The Great Gatsby: Themes.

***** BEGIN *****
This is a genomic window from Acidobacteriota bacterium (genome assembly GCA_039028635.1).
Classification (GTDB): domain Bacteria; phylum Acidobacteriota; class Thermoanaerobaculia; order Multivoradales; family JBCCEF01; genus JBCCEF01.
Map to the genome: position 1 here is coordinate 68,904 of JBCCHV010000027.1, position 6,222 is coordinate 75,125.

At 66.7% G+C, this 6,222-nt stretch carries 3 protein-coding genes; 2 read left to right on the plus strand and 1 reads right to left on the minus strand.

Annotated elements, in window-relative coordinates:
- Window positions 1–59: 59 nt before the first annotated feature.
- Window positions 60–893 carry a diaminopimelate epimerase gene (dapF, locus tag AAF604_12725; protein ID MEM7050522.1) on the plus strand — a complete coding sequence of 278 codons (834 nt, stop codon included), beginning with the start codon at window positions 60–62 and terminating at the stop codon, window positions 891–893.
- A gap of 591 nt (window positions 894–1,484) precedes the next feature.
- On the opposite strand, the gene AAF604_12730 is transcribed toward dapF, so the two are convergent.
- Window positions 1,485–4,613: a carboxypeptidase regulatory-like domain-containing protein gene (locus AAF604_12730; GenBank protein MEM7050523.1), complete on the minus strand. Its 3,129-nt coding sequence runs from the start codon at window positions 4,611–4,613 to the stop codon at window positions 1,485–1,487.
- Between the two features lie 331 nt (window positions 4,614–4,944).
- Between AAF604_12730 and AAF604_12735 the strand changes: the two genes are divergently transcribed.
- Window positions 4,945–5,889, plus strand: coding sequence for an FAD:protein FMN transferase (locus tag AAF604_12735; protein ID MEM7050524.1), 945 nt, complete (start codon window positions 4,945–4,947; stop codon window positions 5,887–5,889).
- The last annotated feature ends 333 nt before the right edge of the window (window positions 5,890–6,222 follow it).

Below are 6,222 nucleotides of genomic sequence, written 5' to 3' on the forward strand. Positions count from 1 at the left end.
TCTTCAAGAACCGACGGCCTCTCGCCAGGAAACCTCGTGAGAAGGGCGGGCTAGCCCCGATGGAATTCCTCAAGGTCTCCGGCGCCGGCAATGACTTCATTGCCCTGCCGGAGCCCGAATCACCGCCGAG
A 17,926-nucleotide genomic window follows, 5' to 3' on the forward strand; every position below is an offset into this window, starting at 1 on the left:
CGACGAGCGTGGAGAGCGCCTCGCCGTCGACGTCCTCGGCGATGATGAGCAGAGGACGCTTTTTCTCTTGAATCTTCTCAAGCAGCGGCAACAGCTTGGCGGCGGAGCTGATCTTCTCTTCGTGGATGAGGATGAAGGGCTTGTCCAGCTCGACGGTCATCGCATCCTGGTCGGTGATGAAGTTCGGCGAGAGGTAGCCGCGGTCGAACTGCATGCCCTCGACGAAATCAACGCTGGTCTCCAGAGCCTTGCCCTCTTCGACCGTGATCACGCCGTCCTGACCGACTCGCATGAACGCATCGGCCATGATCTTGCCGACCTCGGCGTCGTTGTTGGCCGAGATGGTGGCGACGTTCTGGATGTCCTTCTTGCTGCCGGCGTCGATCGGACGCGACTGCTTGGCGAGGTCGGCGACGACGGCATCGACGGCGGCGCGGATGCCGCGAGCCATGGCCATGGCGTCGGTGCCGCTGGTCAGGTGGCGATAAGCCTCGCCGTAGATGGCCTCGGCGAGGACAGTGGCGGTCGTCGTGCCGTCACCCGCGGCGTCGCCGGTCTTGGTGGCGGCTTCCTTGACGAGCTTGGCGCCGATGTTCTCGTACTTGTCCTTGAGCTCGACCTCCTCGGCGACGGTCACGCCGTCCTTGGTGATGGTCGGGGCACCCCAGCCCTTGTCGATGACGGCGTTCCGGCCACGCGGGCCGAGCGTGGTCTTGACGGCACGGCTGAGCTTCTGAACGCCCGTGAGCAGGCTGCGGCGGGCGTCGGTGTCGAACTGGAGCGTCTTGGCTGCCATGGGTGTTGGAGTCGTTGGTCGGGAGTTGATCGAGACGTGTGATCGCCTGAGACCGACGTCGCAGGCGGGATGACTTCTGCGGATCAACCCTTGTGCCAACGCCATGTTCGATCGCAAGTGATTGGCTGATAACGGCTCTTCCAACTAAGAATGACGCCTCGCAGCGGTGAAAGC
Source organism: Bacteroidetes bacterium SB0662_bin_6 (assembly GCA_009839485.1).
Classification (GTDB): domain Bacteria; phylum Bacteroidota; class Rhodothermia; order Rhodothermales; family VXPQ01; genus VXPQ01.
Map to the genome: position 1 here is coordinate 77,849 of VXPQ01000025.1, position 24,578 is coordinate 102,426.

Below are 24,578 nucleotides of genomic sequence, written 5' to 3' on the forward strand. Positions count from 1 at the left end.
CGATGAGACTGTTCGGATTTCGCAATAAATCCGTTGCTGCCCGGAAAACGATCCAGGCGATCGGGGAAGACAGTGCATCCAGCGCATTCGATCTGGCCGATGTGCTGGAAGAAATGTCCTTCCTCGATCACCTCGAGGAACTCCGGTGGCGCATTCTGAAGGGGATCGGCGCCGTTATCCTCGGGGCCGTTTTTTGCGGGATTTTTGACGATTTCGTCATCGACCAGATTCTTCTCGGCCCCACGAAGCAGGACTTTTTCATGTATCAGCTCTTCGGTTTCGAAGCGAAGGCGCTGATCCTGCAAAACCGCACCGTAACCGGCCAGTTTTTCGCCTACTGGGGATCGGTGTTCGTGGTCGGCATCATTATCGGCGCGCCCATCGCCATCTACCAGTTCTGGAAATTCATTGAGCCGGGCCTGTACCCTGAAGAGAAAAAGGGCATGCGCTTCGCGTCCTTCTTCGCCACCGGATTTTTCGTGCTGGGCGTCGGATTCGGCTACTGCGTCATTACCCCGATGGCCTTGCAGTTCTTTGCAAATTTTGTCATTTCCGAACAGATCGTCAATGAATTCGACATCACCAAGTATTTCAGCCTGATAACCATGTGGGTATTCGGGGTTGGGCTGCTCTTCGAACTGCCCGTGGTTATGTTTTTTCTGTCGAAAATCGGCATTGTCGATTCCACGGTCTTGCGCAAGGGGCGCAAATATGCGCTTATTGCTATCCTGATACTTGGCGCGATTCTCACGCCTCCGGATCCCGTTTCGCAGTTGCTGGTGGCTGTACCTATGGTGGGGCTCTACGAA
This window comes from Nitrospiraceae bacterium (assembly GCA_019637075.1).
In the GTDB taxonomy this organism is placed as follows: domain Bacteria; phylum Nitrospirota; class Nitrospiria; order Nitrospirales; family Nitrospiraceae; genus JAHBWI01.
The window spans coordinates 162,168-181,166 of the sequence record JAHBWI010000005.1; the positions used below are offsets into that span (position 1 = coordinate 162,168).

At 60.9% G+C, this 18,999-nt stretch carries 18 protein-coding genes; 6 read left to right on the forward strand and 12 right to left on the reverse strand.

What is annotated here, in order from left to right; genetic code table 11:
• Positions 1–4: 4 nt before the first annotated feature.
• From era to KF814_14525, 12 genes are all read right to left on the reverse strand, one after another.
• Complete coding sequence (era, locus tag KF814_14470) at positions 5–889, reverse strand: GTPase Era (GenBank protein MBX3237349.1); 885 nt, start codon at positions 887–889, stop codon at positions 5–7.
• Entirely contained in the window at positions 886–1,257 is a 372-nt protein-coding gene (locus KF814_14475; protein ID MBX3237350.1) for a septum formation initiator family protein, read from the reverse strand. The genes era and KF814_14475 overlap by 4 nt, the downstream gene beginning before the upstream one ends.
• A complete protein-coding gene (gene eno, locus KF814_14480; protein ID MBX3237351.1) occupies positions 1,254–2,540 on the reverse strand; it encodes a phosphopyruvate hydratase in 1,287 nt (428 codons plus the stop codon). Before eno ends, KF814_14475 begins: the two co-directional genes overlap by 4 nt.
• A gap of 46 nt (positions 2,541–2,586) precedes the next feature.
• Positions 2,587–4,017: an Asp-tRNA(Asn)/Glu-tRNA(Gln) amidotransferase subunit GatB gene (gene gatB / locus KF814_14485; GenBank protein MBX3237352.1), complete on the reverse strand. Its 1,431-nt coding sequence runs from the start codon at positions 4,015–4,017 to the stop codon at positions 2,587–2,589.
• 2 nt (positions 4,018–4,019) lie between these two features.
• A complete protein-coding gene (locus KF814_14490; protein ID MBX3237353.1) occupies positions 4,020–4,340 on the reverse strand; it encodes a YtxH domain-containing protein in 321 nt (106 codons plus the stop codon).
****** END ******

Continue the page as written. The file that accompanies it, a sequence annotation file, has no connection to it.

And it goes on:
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Gatsby Themes In the 1920's the concepts of materialism, carelessness, and hypocrisy were clearly relevant. Due to prohibition there was illicit buying and selling of alcohol as well as women displaying new-aged defiance. In F. Scott Fitzgerald's novel, The Great Gatsby, all three of these traits are illustrated in a plethora of instances throughout the novel. When Nick Carraway moved to West Egg, materialism, carelessness, and hypocrisy were apparent in the majority of the people he met. Therefore, F. Scott Fitzgerald uses this novel to demonstrate the three themes. When someone is preoccupied with material items that person is materialistic. Almost all of Fitzgerald's characters are endowed with materialism. Daisy Buchanan displays this when she is at Gatsby’s house and begins to cry,” ‘It’s the shirts.' she sobbed, 'it makes me sad because I've never seen such beautiful shirts'"(Fitzgerald 92). This demonstrates the materialism of Daisy because when she discovered Gatsby was wealthier than she and Tom, her 'love' shifted back to Gatsby. If she had loved with her heart instead of her need for riches, the wealth of Gatsby would make no difference to her. The inhabitants of the fictitious West Egg present themselves as very careless people. When Jordan Baker is driving with Nick Carraway, Nick, "protests '[Jordan is] a rotten driver... ought to be more careful or oughtn't drive at all' Jordan replies lightly, 'other people are careful. They'll stay out of my way... it takes two to make an accident"(Fitzgerald 58). This illustrates the carelessness of Jordan and that she depends on others to insure her safety. Jordan displays how she makes no effort to care about anything or anyone and she sees nothing wrong with that. Acting in or speaking in a way that contradicts what a character has said previously is hypocritical. In the opening chapter of the
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